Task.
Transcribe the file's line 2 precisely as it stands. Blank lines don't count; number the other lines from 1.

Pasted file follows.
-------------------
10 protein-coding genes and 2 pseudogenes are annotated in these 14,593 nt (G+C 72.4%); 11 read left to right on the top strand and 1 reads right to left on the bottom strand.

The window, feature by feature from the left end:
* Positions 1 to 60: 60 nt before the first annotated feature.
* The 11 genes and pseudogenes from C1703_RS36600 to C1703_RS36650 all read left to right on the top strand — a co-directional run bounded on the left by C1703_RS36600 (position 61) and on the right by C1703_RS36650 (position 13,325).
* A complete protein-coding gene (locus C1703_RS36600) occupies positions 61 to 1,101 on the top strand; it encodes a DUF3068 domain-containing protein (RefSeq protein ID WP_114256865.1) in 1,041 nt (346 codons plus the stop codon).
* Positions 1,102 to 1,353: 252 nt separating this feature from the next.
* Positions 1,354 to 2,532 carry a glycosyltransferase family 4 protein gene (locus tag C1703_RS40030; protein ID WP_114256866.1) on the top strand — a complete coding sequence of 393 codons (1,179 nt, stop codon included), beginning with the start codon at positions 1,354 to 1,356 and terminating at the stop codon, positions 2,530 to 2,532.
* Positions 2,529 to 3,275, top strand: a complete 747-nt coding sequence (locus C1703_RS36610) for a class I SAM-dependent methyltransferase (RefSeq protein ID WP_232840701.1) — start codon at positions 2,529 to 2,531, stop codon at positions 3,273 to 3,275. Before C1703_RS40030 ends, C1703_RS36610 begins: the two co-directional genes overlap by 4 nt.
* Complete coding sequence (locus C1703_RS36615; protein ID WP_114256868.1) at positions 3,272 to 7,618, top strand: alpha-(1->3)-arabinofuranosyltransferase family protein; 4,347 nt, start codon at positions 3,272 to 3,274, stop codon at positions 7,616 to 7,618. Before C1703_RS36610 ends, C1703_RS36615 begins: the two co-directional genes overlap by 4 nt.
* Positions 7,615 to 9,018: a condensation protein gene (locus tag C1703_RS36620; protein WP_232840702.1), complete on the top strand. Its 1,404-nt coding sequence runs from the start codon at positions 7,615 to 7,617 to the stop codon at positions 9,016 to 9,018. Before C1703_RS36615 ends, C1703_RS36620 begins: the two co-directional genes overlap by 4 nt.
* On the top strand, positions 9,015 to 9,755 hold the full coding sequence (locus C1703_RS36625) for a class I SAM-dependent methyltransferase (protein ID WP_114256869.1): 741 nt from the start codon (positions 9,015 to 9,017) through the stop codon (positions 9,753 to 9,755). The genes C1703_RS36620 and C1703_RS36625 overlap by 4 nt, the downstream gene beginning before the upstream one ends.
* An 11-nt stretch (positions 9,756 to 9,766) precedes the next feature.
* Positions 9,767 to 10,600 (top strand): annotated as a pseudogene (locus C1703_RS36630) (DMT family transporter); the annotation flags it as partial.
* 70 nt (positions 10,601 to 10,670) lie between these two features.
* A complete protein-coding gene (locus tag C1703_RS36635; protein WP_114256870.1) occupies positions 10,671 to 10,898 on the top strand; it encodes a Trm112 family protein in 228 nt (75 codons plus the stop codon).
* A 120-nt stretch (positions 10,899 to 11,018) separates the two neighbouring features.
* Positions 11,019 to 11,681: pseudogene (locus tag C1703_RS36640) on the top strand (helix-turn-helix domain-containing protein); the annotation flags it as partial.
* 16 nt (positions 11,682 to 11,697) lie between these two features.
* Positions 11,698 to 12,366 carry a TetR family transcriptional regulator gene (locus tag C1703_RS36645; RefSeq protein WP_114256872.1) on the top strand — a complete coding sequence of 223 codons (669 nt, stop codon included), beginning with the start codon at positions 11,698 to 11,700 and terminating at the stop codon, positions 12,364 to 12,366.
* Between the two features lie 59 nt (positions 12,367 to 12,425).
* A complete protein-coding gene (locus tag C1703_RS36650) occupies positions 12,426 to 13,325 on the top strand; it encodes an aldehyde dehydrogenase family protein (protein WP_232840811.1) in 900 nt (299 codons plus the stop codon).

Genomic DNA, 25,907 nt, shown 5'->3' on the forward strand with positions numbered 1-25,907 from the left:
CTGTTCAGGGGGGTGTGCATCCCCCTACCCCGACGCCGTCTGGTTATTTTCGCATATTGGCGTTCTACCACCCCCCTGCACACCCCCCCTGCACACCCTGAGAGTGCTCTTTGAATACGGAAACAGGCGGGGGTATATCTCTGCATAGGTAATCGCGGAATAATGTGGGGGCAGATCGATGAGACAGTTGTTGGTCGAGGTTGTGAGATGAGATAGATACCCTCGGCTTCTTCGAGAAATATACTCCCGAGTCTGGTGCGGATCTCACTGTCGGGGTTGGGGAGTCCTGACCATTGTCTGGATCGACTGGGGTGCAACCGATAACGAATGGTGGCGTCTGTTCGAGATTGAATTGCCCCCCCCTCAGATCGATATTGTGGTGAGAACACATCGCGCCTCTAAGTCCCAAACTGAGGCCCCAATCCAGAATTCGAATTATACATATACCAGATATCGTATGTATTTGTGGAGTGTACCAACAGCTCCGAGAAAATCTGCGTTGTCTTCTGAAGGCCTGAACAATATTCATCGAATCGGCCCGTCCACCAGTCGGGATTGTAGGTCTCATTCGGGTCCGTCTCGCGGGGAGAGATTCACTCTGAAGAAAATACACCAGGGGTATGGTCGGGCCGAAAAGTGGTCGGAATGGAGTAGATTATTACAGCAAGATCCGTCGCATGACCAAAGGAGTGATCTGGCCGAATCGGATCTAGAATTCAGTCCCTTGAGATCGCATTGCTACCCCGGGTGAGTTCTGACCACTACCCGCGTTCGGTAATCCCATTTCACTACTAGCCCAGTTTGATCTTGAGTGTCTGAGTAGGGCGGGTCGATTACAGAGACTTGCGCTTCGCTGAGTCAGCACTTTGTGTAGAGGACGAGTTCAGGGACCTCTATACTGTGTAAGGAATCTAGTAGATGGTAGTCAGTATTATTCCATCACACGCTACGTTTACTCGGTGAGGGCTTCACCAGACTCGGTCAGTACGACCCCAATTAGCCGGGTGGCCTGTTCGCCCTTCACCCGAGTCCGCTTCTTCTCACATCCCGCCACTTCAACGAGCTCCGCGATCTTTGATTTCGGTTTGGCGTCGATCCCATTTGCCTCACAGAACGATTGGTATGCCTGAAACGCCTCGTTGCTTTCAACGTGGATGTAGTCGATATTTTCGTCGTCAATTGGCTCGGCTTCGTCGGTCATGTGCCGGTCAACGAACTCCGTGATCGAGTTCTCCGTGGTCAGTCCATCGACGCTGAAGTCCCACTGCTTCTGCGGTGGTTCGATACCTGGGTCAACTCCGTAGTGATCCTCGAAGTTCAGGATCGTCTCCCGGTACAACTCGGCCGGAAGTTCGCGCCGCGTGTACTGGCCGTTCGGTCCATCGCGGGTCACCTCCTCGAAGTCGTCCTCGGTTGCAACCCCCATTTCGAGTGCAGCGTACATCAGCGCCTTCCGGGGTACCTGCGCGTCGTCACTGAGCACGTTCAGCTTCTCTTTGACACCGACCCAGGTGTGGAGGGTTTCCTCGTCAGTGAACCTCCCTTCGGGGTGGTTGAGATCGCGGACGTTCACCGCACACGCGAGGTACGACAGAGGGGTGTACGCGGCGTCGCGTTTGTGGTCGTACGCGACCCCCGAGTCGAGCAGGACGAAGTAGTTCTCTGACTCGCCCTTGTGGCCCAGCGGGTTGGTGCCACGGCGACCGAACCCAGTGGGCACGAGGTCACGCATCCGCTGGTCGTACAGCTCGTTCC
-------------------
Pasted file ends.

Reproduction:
The window, feature by feature from the left end: